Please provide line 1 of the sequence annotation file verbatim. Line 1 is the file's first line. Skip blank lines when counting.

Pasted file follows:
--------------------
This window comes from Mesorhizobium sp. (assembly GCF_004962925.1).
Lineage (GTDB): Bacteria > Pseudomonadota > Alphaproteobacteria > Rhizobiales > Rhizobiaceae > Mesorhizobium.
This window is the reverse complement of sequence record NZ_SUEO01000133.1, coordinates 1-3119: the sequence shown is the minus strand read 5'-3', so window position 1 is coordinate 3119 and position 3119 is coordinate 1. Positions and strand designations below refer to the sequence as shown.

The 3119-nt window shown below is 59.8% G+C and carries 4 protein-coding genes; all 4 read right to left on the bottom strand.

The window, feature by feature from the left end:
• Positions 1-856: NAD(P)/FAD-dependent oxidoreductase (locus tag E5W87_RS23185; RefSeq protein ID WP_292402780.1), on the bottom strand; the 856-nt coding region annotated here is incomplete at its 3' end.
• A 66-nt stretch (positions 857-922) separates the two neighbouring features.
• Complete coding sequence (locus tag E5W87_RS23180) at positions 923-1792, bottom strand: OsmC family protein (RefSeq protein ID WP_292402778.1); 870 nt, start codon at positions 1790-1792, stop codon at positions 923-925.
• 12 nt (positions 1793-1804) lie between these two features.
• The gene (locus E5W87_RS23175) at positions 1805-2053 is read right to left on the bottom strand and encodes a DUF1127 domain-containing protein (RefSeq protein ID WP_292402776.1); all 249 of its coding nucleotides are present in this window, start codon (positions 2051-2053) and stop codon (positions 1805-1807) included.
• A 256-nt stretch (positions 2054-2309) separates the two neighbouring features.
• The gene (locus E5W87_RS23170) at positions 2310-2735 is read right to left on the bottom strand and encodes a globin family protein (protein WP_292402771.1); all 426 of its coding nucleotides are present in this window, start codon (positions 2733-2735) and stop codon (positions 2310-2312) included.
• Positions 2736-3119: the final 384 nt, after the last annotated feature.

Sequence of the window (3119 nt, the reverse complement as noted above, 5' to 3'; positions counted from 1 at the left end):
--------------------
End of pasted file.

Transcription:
This window comes from Mesorhizobium sp. (assembly GCF_004962925.1).